Give Us Daily Bread

Lutz_baptism_receiption-02092014“Give us this day our daily bread.” (Matt 6:11)

By Stephen W. Hiemstra

Why ask God for bread and not cake?

When Satan tempted Jesus in the desert to turn a stone into bread, Jesus responded: “It is written: Man shall not live by bread alone, but by every word that comes from the mouth of God.” (Matt 4:4) Jesus was quoting Deuteronomy 8:3 from a story about God’s daily provision of manna, during the nation of Israel’s forty year sojourn in the wilderness, which reads:

And he humbled you and let you hunger and fed you with manna, which you did not know, nor did your fathers know, that he might make you know that man does not live by bread alone, but man lives by every word that comes from the mouth of the Lord. (Deut 8:3)

It is humbling to receive only what you need. How many of us only pray for the bare essentials of life?

The Apostle Paul did. He wrote:

Not that I am speaking of being in need, for I have learned in whatever situation I am to be content. I know how to be brought low, and I know how to abound. In any and every circumstance, I have learned the secret of facing plenty and hunger, abundance and need. I can do all things through him who strengthens me. (Phil 4:11-13)

In asking only for daily bread, Jesus’ humble prayer is highly ironic. Why? God’s presence is almost always associated with super-abundance—a cake moment. In the Gospel of John, for example, Jesus’ first miracle is to turn water into wine—more than a hundred gallons of wine of better quality than expected (John 2:6-10). Later, Jesus feeds five thousand with just a couple of loaves of bread (John 6:5-14). God is not stingy. His trademark is overwhelming generosity.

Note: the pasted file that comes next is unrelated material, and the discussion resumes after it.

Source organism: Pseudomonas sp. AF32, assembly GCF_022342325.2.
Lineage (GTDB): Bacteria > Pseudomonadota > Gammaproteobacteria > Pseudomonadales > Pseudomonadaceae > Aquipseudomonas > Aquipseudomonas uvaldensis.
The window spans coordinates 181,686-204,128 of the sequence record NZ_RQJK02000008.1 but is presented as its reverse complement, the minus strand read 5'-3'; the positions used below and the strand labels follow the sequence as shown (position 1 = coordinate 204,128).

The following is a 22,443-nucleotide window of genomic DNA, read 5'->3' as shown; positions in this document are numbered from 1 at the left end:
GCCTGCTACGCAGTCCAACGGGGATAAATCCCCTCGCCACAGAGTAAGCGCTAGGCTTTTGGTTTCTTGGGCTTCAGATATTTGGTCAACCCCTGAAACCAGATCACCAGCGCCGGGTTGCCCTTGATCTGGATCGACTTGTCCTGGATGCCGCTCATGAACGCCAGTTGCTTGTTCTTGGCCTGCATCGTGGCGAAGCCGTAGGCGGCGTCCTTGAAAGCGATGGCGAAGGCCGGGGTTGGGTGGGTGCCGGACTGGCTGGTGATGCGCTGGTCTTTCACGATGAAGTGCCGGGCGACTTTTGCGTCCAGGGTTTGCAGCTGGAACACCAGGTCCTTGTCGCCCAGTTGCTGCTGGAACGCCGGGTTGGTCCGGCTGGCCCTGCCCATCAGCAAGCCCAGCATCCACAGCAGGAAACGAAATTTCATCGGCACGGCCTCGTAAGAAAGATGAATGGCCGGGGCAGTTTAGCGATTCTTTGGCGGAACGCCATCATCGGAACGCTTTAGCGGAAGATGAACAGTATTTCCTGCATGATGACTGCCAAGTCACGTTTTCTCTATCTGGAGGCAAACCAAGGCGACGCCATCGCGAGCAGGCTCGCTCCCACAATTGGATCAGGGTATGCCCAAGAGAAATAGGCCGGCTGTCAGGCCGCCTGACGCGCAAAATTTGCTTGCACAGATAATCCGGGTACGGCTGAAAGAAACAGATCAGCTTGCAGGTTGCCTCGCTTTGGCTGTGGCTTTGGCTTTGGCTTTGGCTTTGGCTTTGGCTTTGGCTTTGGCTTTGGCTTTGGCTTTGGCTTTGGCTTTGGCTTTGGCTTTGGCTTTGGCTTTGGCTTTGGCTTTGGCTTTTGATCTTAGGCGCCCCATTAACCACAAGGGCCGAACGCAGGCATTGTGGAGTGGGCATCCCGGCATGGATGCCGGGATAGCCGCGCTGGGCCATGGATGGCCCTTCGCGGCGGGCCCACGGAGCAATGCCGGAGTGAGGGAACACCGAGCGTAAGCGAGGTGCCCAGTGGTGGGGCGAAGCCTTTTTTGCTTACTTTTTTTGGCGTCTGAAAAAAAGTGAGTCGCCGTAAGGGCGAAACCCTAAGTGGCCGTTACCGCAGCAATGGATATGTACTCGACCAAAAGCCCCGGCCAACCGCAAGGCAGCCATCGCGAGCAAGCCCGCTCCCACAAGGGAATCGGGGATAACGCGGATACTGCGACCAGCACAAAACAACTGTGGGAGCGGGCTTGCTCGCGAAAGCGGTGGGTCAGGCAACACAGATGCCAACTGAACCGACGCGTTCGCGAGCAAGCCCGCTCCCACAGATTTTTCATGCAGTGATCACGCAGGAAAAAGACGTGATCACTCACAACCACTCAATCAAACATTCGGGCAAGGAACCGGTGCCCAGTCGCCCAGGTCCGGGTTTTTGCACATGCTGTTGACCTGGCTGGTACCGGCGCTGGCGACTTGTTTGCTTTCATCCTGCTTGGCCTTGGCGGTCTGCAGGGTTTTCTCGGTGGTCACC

If you pray for daily bread and get an overwhelming response, then God’s presence is revealed. If you pray for cake and get the same result, God’s presence is hidden in His generosity.

When the people of Israel were hungry and alone in the wilderness, God provided for them daily with manna. God presence and provision was so meaningful to them that Moses had Aaron place a jar of manna in the Ark of the Covenant (Exod 16:32). By contrast, later when they stood in front of the Promised Land (a cake moment), God’s presence was hidden from them and they returned to the wilderness for another forty years (Num 13).

Jesus’ bread request suggests even further irony. Jesus was born in Bethlehem. In Hebrew Beth-lehem means: house of bread. Because the Hebrew word, lehem, can also mean food, Jesus may have simply meant for us to ask God to provide food for the day.

You may also like

Leave a Reply